New Beginnings

History of the Charity

In 1903 King Edward VII was on the throne, there was no NHS, the school leaving age was 12 and most homes only had an outside toilet.

Furniture manufacturing was a large industry but then, as now, people became ill and could not work, or found themselves in financial difficulties.

The Furniture Trades Provident and Benevolent Institution was founded on Tuesday 10 February 1903 – less than a kilometre from where it is currently based.

The original objectives were “to grant pecuniary assistance to members when in sickness or necessitous circumstance and to found an orphanage for fatherless children of members”.

Accordingly, in 1905 the first cottage for orphans was opened. In 1911 the name was changed to the Furnishing Trades Benevolent Association (the FTBA). The number of residents rose swiftly over the following years and in 1921 Radlett House in Highgate was purchased and converted to accommodate the growing number of children. In anticipation of the outbreak of war in 1939, the children were moved to a new residence called Stone Court in St Leonards on Sea in Sussex. This large house had four acres of gardens for the children to enjoy.

However, it soon became apparent that it would be necessary to place the children in a safer location and they were temporarily evacuated to various private homes in the Bedford area. In 1940 the FTBA was offered a property at Aspley Guise in Bedfordshire, another large house with extensive grounds, and in December the children were reunited in their new home. The new residence was named Radlett House after its predecessor, the original Radlett House, having been leased to Middlesex County Council.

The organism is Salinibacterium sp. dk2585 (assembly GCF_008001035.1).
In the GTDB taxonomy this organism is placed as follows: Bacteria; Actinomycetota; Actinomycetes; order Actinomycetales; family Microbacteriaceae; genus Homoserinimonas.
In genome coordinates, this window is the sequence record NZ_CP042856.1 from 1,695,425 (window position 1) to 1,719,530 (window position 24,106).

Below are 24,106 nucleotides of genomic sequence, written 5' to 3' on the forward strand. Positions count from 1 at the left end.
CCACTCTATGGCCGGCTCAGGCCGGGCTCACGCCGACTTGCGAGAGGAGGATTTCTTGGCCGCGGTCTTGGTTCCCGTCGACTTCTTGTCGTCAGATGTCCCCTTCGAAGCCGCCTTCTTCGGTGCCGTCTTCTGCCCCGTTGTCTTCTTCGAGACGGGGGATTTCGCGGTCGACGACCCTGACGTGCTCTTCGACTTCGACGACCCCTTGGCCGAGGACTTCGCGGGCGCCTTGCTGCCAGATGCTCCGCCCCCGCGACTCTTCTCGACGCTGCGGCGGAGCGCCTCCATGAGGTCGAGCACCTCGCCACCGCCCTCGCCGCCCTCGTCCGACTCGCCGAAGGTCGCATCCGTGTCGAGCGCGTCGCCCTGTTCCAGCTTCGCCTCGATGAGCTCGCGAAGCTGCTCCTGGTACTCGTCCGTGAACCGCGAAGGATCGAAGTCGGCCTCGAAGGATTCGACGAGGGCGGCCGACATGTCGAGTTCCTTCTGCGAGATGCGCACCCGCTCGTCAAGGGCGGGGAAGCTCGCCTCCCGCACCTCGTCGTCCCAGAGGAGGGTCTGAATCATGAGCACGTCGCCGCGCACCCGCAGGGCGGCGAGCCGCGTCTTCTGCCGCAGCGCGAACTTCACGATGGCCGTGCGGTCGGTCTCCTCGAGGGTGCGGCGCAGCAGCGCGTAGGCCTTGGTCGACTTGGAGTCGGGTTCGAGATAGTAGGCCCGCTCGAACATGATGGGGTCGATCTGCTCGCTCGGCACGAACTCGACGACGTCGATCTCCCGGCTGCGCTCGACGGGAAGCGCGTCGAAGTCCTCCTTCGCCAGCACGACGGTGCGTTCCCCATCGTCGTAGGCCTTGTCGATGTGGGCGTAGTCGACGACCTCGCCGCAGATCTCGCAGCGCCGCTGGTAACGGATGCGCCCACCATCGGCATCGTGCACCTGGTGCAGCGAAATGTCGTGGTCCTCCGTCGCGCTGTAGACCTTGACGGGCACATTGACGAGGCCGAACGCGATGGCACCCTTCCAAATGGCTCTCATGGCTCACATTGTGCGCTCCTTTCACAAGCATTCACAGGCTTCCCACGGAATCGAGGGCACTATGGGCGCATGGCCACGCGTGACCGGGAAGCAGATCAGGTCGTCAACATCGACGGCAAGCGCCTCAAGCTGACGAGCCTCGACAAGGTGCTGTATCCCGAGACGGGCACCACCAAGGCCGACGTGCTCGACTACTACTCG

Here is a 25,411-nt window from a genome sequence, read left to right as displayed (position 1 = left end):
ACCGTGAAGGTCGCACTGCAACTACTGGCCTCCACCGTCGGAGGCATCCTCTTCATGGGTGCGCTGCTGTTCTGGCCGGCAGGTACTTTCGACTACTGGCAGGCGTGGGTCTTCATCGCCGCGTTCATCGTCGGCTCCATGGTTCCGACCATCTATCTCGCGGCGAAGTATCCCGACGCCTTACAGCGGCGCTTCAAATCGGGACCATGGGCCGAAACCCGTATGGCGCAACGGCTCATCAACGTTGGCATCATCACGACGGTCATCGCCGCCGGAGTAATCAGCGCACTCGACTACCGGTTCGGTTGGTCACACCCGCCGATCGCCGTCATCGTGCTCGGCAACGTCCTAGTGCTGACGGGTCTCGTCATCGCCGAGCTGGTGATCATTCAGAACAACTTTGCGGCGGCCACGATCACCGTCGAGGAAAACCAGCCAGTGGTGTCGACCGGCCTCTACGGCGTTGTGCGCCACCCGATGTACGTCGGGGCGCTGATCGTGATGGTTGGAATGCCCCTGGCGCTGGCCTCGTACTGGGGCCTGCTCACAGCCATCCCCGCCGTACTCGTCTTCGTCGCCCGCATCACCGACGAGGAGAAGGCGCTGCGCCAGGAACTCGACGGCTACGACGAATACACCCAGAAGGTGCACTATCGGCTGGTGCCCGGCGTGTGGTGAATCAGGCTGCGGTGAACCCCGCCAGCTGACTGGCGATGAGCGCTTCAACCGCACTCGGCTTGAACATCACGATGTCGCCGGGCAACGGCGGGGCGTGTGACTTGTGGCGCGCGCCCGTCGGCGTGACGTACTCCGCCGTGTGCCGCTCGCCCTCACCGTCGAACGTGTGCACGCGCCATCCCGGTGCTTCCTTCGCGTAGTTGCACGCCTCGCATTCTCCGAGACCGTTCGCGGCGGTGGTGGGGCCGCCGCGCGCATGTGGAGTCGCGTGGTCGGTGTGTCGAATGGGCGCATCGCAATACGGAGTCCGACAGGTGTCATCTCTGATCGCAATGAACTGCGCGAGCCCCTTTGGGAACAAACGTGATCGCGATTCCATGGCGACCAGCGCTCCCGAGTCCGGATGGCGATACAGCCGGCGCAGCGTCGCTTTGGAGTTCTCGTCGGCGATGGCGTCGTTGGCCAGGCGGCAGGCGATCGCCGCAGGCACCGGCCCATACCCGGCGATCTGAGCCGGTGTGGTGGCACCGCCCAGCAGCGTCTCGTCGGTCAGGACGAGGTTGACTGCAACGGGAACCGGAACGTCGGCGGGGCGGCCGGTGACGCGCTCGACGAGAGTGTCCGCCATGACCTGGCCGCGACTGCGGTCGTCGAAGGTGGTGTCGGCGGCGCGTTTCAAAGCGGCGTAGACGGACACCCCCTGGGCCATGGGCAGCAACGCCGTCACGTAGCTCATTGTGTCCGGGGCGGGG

The council eventually bought the property in 1982. The 1945 FTBA annual report states that boys and girls between the age of five and 15 and a half could be accepted into the home at Aspley Guise. At the end of their residency they would then be placed in suitable employment unless special circumstances dictated that they should remain at the home for an extended period. The younger children attended the school at Aspley Heath, while the older ones attended the Harpur Trust Central School in Bedford, the Cedars Grammar School in Leighton Buzzard or the Technical School in Bletchley.

Apprentice allowances were granted to some former residents to maintain them during the beginning of their careers. The objective of providing childcare for children in need continued in the post-war years when the type of care changed to provide more integration with the local community and the scope expanded to provide care for children from many different backgrounds. However, the number of resident children at Radlett House slowly declined and in 1963, with only six children remaining, the home was closed.

The last six children were transferred to the Royal Alexandra and Albert School in Reigate. In 2010, in response to the demands of the new century, the charity changed its name from the FTBA to the Furnishing Industry Trust (FIT).

In 2013 the FIT merged with City of London livery company which has enabled a significant extension of the range and scale of our charitable activities.

In 2016 founder of DFS, the Lord Kirkham CVO, was named charity president and continues to be a great supporter of the organisation.